Irredeemable #37 (8.5/10) Waid goes out with a smile

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Issue: Irredeemble #37
Writer:
Mark Waid
Pencils: Diego Barreto
Publisher: Boom! Studios
Release Date: May
2012

THE FINAL ISSUE OF MARK WAID’S SEMINAL SUPERHERO SERIES! Can the Plutonian, seemingly IRREDEEMABLE, find his salvation? What is the true definition of a hero? And can a world, ravaged by loss and carnage, ever believe in such an idea again? The stunning, breathtaking conclusion to Mark Waid’s Eisner and Harvey Award-nominated superhero saga. DO NOT MISS THIS FINAL ISSUE OF A MASTER WRITER’S TOUR DE FORCE!

Story: 9.5/10 • Artwork: 7.5/10 • Overall 8.5/1o
How does one wrap-up an idea that is as big and bold as Irredeemable in one issue, hero to villain, you don’t try! What Mark Waid does is execute a plan that was in place since 2009. If you read Waid’s introduction from Irredeemable #1 he talks about “Kingdon Come” and “Empire” are just two-parts of a trilogy of superhero philosophy. Irredeemable #37 is about connecting all those ideas and coming full circle.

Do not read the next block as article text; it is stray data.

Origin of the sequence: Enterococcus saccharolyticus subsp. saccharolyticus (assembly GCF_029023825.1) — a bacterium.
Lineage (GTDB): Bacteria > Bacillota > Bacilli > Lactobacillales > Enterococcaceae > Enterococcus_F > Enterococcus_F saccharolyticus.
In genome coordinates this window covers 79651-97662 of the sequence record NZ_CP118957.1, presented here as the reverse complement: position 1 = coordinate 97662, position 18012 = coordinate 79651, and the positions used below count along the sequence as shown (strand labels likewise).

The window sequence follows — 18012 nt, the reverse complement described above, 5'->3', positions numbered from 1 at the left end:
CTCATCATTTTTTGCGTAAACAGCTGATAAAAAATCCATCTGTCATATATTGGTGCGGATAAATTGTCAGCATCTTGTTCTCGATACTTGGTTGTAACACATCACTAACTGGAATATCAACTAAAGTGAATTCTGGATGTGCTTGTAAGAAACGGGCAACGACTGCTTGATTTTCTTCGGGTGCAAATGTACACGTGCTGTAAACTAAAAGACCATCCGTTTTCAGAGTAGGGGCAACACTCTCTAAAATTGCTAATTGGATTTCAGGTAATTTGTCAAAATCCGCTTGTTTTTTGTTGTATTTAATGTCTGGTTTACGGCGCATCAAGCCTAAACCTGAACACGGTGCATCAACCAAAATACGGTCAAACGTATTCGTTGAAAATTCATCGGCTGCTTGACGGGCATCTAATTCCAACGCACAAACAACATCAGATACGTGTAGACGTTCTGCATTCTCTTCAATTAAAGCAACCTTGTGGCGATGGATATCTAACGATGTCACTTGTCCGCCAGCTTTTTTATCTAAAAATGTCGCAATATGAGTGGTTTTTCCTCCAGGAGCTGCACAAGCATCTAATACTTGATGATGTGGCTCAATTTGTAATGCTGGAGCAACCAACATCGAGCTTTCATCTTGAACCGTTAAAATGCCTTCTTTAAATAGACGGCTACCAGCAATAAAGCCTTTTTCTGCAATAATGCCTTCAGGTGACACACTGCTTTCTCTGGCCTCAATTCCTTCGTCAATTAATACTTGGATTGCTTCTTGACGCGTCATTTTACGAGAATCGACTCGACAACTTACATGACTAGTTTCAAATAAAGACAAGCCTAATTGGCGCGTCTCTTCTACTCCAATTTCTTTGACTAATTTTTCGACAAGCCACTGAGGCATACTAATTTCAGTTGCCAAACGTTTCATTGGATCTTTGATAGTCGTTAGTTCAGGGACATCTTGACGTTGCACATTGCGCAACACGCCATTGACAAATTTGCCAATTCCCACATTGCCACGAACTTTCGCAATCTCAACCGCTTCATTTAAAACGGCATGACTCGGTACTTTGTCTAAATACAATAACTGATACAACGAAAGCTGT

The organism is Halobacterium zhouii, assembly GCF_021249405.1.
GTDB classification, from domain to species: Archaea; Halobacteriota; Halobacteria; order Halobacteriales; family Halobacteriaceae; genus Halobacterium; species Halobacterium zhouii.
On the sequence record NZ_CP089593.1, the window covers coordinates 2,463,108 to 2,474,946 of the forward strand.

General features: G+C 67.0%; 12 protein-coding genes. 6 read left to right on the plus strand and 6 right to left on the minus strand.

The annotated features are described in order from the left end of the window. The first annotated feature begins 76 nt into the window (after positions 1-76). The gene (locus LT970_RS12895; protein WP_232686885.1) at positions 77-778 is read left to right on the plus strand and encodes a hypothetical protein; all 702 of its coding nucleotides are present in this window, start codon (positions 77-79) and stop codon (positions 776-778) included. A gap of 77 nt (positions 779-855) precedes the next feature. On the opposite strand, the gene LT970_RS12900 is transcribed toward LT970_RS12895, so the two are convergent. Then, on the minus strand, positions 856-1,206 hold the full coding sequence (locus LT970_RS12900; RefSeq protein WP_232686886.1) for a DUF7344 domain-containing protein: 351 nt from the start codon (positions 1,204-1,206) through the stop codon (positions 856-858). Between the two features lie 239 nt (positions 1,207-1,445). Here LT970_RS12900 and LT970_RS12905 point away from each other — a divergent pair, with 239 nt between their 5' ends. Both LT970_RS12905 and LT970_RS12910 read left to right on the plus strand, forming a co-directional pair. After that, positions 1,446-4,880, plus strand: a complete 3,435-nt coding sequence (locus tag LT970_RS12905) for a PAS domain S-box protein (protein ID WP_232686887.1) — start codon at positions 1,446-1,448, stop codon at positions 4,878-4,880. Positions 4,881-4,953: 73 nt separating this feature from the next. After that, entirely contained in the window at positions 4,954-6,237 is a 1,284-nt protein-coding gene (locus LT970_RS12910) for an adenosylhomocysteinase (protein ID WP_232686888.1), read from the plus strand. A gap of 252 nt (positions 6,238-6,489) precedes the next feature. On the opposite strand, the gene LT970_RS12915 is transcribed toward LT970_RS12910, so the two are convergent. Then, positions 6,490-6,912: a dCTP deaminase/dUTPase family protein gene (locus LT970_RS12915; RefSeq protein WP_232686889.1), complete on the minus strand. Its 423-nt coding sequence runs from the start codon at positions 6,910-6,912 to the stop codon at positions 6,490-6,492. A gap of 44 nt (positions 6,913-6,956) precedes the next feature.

A finale issue should bring closure to a series and give you hope for the future. In a very obvious way Waid wraps up the book and gives the reader a smile with the last page. The first half of the issue is a very generic superhero story, WE HAVE TO SAVE THE WORLD! The second half is divide into parts, the wrap-up and the look to the future. The wrap-up is organic and not forced. Waid gives the reader a complete story and huge philosophical nut to chew on for the rest of the day.

As an eternal kid at heart that loves super heroes and what they stand for, the last two pages gave me the biggest smile in the world. The Irredeemable storyline is complete and I look forward to Waid’s next philosophical super hero tale.

Diego Barreto’s artwork is solid but nothing ground breaking. The splashed page worked really well to convey emotion and the magnitude of the situation. What didn’t work was the color of the book, it was too bright. If you compare the last issue to the first issue it is extremely bright. A darker tone would have worked better. What would have taking the book over the top is if the book progressively went from dark to light.

Matthew Sardo
Matthew Sardo
As the founder of Monkeys Fighting Robots, I'm currently training for my next job as an astronaut cowboy. Reformed hockey goon, comic book store owner, video store clerk, an extra in 'Transformers: Dark of the Moon,' 'Welcome Back Freshman,' and for one special day, I was a Ghostbuster.

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